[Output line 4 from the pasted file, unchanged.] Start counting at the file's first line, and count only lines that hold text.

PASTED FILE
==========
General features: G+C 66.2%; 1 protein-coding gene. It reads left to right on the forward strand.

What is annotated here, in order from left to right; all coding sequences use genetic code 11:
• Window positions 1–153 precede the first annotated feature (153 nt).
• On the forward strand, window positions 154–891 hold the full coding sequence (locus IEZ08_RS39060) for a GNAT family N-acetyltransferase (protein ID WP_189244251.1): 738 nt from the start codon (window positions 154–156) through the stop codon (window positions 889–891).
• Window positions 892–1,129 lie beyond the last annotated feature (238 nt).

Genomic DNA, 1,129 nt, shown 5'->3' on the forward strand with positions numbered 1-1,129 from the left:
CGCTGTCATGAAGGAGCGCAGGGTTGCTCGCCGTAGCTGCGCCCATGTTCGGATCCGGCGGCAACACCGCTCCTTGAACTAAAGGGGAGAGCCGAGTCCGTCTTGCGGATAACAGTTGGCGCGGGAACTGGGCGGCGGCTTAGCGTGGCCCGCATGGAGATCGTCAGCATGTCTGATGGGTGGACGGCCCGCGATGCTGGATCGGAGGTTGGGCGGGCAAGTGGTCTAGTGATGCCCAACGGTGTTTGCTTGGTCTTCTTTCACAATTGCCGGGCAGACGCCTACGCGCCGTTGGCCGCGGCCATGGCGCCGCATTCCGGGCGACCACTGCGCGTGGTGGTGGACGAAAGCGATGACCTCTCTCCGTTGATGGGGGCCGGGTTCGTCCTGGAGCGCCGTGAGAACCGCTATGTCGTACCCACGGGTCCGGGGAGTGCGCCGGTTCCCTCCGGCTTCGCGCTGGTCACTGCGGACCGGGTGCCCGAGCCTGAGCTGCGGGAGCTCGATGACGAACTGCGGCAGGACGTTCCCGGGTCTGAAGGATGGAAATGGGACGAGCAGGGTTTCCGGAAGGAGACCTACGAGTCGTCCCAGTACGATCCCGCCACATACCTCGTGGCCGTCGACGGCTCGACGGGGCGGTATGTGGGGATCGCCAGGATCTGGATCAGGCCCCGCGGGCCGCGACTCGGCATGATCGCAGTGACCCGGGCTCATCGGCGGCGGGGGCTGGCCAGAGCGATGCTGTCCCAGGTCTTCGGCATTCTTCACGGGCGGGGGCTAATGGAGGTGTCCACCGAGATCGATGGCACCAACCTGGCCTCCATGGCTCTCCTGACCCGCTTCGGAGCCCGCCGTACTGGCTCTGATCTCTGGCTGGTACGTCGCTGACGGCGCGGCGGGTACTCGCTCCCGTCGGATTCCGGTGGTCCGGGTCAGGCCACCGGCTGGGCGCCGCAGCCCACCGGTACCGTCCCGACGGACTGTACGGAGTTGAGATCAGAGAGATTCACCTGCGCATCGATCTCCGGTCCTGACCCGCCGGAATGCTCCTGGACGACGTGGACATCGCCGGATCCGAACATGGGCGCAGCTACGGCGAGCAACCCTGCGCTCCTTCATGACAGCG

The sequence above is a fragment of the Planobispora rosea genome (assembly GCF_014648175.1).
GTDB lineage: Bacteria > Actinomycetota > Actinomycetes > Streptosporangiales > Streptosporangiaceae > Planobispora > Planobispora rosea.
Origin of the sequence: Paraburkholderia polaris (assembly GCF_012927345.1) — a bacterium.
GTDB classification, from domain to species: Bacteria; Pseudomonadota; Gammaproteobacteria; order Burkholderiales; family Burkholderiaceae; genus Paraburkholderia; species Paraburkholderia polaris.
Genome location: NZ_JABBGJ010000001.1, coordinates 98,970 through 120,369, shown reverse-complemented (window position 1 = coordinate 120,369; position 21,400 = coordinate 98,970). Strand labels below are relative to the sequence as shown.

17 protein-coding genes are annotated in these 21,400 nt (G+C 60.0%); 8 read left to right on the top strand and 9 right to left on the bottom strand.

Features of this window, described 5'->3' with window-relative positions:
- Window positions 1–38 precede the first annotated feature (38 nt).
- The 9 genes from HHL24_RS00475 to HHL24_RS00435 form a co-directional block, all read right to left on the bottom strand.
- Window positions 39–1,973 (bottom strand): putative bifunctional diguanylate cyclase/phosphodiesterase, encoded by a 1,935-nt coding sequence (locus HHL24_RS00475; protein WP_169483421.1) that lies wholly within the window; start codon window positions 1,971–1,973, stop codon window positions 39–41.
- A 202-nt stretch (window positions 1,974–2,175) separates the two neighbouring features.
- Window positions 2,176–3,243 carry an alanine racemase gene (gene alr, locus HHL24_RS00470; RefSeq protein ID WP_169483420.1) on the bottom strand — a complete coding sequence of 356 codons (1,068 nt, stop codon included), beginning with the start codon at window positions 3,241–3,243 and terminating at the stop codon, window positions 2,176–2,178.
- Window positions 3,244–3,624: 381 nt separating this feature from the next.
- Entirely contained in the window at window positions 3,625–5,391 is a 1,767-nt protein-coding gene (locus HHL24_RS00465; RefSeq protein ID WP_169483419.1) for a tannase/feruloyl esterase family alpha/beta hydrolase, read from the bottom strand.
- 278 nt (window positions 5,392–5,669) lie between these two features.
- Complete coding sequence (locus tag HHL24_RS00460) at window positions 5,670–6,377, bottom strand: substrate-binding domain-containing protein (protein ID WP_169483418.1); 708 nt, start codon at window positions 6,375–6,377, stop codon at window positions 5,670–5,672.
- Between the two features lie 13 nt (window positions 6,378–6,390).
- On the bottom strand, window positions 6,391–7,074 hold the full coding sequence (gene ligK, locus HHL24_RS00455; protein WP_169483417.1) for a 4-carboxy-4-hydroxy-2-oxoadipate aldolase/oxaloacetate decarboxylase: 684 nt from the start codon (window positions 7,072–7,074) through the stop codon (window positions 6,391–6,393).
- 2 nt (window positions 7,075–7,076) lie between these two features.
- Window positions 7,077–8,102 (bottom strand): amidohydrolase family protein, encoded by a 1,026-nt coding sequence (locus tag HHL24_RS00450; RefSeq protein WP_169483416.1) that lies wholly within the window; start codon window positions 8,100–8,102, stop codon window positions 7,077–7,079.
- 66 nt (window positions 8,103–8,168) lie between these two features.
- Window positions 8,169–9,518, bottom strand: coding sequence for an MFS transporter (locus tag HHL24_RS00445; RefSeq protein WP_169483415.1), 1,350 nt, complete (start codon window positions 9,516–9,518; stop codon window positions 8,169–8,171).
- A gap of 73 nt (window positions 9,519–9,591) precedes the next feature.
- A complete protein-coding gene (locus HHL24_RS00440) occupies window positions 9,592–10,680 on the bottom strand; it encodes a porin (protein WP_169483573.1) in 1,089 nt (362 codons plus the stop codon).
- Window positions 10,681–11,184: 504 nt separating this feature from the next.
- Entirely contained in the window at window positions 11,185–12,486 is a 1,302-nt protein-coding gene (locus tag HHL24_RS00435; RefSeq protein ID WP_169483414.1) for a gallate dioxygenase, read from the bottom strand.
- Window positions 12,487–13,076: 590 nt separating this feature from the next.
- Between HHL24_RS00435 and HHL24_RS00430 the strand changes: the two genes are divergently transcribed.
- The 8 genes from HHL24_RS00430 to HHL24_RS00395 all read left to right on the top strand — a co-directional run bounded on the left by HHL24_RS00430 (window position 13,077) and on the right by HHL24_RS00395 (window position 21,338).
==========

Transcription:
• On the forward strand, window positions 154–891 hold the full coding sequence (locus IEZ08_RS39060) for a GNAT family N-acetyltransferase (protein ID WP_189244251.1): 738 nt from the start codon (window positions 154–156) through the stop codon (window positions 889–891).